Job impacts in professional services industries?

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    IMPLAN Support
    Hello Jed, Thank you for your forum post. IMPLAN's assumption of Employment is that it is a head count, including Full Time, Part Time and Seasonal Workers. IMPLAN is not reporting a Full Time Employment value in the Results Screen. If your input value in the Setup Activities is an Employment value, this needs to be converted to a head count value. We have a spreadsheet that will convert your head count value to an FTE and vice versa - your FTE value into a head count. http://support.implan.com/index.php?view=document&alias=4-536-fte-a-employment-compensation-conversion-table&category_slug=536&layout=default&option=com_docman&Itemid=1764 Another reason why your Employment value may be higher than anticipated is if you are adding jobs from one year to the next. If this construction project is multiyear, then you will not want to sum your Employment values together to come up with a total impact value. We recommend that you divide the impact over the number of years of the project and report the average jobs per year. For example, if a construction site generates 85 jobs across 3 years, then the report would state the supported jobs as 85/3 or 28 jobs per year. This is because the jobs on the construction site are not cumulative, in the same way that an employee working a job for 3 years is not viewed as 3 jobs. The general contractor in the 1st year is the general contractor the 2nd year; it's not a 2nd job but still the same job. We also recommend considering construction jobs as supported instead of created since construction jobs are typically site-to-site and the jobs on the site are constantly changing based on the state of the construction project. I wanted to mention an additional note that the construction spending pattern does include soft costs example: legal fees and architecture. If you are including those soft costs or professional services that are included in the construction spending pattern; then you are double counting their impact. However, if the nature of this construction project is not your typical project where it goes above and beyond the need for professional services; then we do recommend impacting those specific Sectors in a separate Industry Change. However, if you are doing so, then you will need to pull out those sectors from your Construction Activity, through Analysis By Parts: http://support.implan.com/index.php?option=com_content&view=article&layout=edit&id=359 You can view the current spending pattern of the construction sector you are working with in the Explore>Social Accounts Balance Sheet Tab. You will select your industry from the drop down menu and then click on the 'Commodity demand' tab to see how much of each of these items the construction spending pattern purchases. Regards, IMPLAN Staff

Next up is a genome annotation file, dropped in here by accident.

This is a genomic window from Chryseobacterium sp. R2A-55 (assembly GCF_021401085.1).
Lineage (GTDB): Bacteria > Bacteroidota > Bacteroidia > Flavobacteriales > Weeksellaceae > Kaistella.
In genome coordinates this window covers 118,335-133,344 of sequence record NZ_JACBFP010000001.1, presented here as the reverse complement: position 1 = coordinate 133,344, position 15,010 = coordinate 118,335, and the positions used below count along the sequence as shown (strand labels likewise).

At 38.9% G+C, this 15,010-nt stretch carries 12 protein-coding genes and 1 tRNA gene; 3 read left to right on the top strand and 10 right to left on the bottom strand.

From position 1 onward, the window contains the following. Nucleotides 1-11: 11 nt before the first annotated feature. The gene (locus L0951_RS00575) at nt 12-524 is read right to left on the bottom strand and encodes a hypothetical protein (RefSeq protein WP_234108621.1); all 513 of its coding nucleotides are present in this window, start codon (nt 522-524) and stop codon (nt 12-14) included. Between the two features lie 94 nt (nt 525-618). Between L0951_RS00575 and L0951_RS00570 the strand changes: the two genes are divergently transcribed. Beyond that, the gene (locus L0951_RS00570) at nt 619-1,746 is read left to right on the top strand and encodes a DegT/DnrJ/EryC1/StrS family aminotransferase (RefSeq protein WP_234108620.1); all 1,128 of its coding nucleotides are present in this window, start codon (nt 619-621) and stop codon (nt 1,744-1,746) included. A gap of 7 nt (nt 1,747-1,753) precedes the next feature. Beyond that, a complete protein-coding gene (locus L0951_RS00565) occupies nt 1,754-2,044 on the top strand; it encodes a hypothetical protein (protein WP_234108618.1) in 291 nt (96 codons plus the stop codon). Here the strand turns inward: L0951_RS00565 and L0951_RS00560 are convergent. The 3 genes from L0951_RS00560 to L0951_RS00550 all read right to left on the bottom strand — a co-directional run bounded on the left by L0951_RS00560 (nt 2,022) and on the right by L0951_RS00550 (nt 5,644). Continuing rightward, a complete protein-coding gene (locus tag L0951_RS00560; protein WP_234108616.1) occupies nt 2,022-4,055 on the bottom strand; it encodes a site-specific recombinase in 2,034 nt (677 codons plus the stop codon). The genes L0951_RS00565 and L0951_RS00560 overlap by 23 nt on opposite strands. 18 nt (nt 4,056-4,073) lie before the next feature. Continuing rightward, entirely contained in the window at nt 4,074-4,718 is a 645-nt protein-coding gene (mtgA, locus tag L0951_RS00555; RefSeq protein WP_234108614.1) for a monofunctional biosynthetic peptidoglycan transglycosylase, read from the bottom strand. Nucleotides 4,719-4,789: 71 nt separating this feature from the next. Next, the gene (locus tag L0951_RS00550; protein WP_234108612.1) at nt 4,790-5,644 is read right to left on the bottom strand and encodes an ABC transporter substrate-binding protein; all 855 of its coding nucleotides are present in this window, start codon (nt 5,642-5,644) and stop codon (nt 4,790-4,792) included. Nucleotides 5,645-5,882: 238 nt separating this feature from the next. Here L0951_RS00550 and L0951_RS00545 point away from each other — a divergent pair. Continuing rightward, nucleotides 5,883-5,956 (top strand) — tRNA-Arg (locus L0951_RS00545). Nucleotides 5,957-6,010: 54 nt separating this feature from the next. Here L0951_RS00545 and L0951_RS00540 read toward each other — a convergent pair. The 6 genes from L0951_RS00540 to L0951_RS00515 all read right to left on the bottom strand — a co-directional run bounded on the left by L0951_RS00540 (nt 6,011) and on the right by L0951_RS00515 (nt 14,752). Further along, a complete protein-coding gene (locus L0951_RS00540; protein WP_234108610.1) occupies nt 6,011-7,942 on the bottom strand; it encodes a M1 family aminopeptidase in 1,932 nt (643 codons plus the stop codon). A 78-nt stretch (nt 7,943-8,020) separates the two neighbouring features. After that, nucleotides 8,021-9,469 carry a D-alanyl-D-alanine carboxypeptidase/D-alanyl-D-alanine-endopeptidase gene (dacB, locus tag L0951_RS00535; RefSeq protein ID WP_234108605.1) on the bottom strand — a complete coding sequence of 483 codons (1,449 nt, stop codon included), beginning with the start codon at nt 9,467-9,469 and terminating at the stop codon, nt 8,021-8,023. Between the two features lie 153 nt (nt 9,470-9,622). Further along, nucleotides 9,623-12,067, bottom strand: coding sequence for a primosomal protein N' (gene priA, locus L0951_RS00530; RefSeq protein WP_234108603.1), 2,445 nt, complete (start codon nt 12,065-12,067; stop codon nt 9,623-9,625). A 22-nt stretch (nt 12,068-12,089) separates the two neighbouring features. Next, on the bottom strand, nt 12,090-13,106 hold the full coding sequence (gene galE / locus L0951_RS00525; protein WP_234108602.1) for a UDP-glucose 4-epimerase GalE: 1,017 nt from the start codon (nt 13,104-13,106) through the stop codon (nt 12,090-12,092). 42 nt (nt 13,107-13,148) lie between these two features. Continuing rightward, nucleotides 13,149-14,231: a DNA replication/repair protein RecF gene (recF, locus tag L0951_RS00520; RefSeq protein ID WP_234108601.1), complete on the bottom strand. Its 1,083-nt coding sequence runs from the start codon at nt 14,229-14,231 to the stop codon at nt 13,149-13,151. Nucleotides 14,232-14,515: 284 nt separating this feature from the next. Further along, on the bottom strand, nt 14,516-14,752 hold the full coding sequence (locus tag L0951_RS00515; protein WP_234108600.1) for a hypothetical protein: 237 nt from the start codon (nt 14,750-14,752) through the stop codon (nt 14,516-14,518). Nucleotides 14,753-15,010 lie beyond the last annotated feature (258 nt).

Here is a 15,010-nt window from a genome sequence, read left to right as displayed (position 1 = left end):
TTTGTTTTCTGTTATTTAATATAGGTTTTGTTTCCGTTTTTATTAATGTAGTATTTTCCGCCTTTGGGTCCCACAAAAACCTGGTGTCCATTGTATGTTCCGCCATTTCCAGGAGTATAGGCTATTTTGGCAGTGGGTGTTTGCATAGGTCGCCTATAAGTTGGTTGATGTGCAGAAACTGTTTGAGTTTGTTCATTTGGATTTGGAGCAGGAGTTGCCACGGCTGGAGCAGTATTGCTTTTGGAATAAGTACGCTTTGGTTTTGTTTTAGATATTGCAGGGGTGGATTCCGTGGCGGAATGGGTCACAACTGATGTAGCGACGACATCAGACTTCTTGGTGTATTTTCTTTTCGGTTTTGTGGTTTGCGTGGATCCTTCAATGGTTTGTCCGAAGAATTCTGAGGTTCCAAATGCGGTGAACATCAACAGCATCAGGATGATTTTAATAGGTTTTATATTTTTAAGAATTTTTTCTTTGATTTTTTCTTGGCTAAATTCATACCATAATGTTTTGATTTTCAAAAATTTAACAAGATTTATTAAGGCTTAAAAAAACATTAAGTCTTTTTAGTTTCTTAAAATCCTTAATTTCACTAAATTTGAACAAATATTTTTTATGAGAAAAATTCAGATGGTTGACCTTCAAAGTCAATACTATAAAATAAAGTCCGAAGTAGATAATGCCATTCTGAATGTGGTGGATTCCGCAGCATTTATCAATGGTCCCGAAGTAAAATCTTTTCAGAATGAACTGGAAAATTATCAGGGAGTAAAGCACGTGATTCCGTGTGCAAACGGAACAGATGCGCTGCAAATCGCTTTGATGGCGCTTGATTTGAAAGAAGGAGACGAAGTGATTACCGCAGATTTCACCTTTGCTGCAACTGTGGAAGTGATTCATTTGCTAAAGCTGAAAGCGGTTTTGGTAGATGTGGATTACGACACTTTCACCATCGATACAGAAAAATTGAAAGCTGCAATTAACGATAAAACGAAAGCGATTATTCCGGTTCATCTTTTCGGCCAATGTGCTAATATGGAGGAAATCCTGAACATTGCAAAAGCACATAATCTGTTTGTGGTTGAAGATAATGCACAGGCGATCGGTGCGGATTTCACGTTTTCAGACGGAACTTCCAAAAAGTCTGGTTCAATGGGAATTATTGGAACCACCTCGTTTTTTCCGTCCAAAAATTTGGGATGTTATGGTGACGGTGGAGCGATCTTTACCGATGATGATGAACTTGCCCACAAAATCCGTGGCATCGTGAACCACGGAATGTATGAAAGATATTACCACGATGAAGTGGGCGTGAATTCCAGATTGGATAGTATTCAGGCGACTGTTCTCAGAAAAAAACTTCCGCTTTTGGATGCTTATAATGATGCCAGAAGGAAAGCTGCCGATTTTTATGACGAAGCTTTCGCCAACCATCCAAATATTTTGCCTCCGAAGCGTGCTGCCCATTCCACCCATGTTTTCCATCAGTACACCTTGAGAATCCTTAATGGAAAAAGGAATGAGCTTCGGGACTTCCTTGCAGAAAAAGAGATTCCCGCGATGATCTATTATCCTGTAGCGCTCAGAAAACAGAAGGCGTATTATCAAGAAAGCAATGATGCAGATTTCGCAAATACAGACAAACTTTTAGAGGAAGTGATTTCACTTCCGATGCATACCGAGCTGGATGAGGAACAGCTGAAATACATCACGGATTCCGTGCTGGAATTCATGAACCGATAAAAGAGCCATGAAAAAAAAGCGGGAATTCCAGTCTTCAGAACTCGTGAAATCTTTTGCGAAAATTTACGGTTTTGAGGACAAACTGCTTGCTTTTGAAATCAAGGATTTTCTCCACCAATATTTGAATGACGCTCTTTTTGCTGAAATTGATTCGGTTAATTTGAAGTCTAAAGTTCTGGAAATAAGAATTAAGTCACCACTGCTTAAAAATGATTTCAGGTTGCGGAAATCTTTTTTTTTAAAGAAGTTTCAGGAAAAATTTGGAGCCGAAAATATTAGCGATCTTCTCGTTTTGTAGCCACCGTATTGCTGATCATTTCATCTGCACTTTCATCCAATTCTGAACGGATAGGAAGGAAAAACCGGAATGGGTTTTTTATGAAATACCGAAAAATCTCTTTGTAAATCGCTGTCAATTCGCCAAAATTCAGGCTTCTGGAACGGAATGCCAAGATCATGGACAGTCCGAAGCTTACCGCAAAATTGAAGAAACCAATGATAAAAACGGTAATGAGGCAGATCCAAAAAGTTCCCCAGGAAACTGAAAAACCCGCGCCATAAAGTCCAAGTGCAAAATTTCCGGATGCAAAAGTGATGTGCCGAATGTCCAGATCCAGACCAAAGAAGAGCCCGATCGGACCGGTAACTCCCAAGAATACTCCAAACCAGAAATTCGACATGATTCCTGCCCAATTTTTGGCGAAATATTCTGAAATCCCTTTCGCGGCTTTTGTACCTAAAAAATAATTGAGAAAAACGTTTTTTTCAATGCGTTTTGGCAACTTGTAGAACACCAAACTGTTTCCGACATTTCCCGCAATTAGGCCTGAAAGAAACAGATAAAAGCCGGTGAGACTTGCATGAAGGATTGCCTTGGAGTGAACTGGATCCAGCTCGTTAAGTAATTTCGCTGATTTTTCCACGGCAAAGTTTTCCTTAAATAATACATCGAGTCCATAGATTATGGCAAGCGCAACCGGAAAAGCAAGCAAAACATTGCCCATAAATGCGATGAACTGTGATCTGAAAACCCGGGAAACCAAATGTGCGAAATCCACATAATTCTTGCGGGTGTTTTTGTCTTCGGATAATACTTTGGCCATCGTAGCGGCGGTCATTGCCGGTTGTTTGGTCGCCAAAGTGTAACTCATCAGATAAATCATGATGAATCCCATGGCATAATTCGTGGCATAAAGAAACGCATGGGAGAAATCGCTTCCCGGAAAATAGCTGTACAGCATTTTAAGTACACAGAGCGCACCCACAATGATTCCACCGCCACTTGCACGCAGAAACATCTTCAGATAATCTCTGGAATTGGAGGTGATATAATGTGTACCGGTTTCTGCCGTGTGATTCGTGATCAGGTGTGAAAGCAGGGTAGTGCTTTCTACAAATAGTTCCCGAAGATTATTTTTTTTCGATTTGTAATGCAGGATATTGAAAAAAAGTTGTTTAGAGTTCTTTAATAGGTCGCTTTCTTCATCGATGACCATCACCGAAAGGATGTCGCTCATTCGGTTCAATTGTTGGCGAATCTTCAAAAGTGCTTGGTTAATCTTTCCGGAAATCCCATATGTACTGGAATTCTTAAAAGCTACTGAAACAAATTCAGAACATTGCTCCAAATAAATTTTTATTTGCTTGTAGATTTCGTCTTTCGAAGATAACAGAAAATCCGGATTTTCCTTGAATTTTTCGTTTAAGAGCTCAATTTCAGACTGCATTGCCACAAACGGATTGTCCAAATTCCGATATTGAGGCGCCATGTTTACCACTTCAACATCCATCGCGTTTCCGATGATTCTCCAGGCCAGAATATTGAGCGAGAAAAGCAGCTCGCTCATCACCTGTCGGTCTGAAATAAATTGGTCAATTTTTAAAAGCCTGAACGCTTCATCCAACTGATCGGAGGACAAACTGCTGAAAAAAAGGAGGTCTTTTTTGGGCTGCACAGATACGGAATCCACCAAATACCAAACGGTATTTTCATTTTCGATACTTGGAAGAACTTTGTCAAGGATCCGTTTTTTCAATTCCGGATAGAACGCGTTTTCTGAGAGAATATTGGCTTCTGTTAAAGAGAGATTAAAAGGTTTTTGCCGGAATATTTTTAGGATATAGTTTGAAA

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    posterjl
    Thank you for this. Very helpful. One follow-up for you. If we assume that a single $1bn construction project will create some economies of scale relative to, say, 10 $100m projects, how would that affect the IMPLAN jobs analysis? That is, does IMPLAN know the difference between one big project and ten smaller projects with the same amount of total expenditures? If not, how would we "teach" it? Thanks!
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    IMPLAN Support
    Hi Jed! Thanks for your reply, this is a great question. IMPLAN is unfortunately, not sophisticated to differentiate between 1 large project and 10 small projects. Since IMPLAN is production based, will estimate the impact based on the input entered. For example; If $1B is entered for the construction cost, IMPLAN will estimate the Employment and Employee Compensation needed for $1B of Output. The same is for if you enter $1MM, IMPLAN will estimate the Employment and Employee Compensation needed for that level of Output. IMPLAN will run this impact through the same spending pattern at the same ratio level as a $1B impact. In order to 'teach' IMPLAN to do this, you will need to know Employment and Output. In effect the economy of scale would be a change in Output per Worker. Unfortunately we don't have the level of data available to have different Output / Worker ratios within the same Industry. If you have the data or believe it changes the Intermediate Expenditures: Output ratio, you can use an Advanced Analysis (Analysis By Parts) to reflect this as well. Hopefully this answered your question.

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